Commentary: Are Republicans and big business headed for a breakup?

By David A. Hopkins

Bloomberg opinion

The alliance between big business and the Republican Party, one of the oldest in American politics, is unusually frayed these days. The question is whether there will be a complete resolution.

There is plenty of evidence of a strained relationship. Late. Rick Scott of Florida, the current chairman of the National Republican Senatorial Committee, unveiled his “Rescue America” ​​policy plan earlier this year with the charge that “most corporate boardrooms” are now controlled by the “militant left.” Florida Governor Ron DeSantis has engaged in a public battle with the Walt Disney Co. which led the state to revoke some of Disney’s longstanding powers and tax benefits. Representative Jim Banks of Indiana, a potential member of the House Republican leadership in the next session of Congress, recently said that Republicans are “so much healthier now that we’ve separated from corporate America.”

Clearly, this is not the same Republican Party that nominated the proud pro-business ticket of Mitt Romney and Paul Ryan just 10 years ago. But the shifting dynamics within the GOP are only half the story. The behavior of the corporate sector is also changing – and the rise of conservative populism has accelerated this change.

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It once seemed to make good business sense for large corporations to avoid public involvement in political conflicts. But business leaders have faced increasing incentives to align themselves with left-of-center positions on issues of social diversity and representation, while opposing Republican strategies for election management and vote counting.

Taking these positions could attract potential customers among the young and educated, two economically lucrative demographic groups that collectively lean to the ideological left. Such stances also ease the pressure on current or prospective employees to oppose the populist turn within American conservatism. Business leaders want their companies to be perceived as welcoming and inclusive workplaces for feminist women, racial minorities, LGBT groups and other cultural progressives, and seem willing to risk alienating traditional conservatives to achieve it.

The list of conservative complaints is growing quickly. While Republicans have long complained about the unfair treatment of large media and entertainment conglomerates, they have now expanded this attack to include leading tech companies like Google and Facebook — especially after Donald Trump was banned from the top social media platforms in early 2021. Business Recommendations of diversity initiatives, the Black Lives Matter movement, legalized abortion and transgender rights have prompted the charge that big business is infected by rampant “woke leftism.” Congressional Republicans also remain unhappy about the dozens of corporate political action committees that publicly pledged to stop contributing to members who voted against accepting the 2020 election results (though many have since reneged on those pledges).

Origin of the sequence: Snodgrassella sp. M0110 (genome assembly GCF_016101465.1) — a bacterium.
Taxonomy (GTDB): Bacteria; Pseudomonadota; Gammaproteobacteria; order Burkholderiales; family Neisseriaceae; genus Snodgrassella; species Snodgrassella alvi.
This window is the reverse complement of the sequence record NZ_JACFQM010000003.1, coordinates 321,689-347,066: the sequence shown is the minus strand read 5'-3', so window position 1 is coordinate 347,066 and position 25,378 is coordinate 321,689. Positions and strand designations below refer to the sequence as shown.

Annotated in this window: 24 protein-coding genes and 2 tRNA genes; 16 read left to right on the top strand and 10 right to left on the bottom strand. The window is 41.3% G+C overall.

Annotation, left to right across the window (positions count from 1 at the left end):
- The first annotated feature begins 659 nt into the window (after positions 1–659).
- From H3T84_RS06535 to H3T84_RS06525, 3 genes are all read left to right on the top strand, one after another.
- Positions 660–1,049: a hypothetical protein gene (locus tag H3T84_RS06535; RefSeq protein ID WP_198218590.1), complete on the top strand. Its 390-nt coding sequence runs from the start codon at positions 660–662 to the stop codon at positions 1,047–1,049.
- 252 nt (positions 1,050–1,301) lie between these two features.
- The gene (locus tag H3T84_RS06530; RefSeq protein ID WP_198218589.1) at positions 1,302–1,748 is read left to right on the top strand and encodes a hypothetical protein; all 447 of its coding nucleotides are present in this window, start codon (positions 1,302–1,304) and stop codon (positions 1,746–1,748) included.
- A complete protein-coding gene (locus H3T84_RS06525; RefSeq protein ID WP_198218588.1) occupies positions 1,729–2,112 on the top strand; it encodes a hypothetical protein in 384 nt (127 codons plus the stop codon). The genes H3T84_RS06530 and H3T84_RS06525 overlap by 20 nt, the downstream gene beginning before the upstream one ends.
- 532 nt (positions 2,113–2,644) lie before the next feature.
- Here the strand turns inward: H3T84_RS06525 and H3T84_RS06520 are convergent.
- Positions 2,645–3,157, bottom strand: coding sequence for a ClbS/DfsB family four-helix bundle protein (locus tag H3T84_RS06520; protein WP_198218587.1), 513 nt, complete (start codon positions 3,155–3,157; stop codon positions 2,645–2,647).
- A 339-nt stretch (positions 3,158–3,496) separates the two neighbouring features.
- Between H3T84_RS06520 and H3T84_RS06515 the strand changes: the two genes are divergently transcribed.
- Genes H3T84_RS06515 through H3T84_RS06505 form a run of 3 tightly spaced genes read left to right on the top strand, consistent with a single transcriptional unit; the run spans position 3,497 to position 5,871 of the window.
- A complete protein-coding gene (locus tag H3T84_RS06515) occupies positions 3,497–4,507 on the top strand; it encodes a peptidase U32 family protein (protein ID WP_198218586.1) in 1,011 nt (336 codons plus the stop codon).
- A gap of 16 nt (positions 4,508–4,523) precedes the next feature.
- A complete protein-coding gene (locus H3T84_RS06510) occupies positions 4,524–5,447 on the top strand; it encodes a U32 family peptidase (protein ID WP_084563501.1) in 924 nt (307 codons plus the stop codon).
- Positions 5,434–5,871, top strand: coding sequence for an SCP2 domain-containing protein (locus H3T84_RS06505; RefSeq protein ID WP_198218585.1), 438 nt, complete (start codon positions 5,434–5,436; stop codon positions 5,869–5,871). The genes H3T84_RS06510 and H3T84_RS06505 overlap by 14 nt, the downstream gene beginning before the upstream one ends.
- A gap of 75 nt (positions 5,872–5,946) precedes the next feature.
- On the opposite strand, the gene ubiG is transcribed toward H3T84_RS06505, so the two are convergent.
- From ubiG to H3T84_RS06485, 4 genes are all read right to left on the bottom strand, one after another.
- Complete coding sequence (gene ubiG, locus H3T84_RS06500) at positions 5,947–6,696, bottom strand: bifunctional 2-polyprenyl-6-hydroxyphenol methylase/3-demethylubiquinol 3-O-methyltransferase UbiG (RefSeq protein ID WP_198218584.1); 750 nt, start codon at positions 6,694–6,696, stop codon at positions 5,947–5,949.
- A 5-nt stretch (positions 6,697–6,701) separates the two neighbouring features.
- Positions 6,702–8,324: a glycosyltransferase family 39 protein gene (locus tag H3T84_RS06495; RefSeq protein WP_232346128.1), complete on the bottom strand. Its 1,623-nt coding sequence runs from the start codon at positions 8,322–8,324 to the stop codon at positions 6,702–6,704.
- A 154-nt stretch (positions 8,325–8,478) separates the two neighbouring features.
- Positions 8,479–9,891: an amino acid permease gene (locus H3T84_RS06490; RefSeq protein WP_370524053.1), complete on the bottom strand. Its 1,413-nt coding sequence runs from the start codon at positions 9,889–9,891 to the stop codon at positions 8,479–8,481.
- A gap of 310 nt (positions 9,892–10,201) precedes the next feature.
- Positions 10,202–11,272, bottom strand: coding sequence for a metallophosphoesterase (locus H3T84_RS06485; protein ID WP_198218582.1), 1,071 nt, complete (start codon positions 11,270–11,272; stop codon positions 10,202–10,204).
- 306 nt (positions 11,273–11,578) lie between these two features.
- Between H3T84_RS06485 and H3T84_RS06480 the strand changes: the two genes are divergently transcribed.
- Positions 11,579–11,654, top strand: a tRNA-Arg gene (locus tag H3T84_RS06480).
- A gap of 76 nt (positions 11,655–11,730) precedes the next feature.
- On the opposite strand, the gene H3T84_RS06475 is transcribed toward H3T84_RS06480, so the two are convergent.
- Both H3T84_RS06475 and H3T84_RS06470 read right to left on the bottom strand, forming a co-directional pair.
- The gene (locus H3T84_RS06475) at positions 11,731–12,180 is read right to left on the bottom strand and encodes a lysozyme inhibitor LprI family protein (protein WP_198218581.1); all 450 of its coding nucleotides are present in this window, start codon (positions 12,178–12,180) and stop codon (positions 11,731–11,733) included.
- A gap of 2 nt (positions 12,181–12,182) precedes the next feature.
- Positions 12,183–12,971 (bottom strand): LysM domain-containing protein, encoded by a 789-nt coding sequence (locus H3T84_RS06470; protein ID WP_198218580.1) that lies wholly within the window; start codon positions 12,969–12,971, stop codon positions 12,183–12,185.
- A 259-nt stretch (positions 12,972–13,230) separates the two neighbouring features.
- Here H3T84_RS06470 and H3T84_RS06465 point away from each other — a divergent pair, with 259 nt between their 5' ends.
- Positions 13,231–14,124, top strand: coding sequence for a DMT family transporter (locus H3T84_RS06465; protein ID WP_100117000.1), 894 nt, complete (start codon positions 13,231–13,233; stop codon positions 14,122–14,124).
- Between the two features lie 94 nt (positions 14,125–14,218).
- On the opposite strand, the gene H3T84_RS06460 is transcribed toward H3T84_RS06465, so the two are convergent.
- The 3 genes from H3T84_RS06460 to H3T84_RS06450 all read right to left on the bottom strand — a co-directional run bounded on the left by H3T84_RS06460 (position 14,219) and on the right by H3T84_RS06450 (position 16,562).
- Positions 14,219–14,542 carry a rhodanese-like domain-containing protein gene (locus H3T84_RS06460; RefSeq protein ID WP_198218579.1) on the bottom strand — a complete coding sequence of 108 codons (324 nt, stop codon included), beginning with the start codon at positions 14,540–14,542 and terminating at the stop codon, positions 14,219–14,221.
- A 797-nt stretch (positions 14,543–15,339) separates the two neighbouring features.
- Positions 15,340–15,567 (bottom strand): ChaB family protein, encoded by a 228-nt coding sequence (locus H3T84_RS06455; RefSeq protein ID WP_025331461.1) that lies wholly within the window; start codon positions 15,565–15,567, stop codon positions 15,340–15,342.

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So far, this newfound Republican discontent has mostly been expressed through combative rhetoric. Florida Sen. Marco Rubio, for example, has denounced “weak business leaders” who oversee “stateless corporations that amass fortunes divorced from the destiny of our great country.”

But more material forms of retaliation, like DeSanti’s punishment of Disney, may become more common. Proposals requiring tech companies to limit moderation of political content on social media have gained support among Republican lawmakers at both the congressional and state levels. Republican members of Congress have also threatened embarrassing public hearings or investigations targeting disadvantaged companies if they take back power next year.

Meanwhile, the new populist trend in the GOP is characterized far more by its strong emphasis on nationalism and cultural nostalgia than by any movement away from traditional conservative economic doctrine. Executive branch appointees pushed for deregulation and opposed union interests as vigorously in the Trump administration as they did under previous Republican presidencies, while an ambitious tax cut enacted represented Trump’s main policy achievement in office. Despite Republicans’ increasing tendency to direct rhetorical and even legislative fire at companies seen as adversaries in the ongoing culture war, they remain determined to extend or further reduce the corporate tax cuts Trump signed into law.

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Republican politicians and conservative media figures have found a sympathetic popular audience for their attacks on “vigilance” in the executive suites. But as long as the party remains committed to conservative economic ideas that favor corporate bottom lines, the Republican alliance with business, however battered, is unlikely to fall apart entirely. Despite claims to the contrary, it’s not a divorce – it’s just a strained marriage.

David A. Hopkins is associate professor of political science at Boston College and author of “Red Fighting Blue: How Geography and Electoral Rules Polarize American Politics.”


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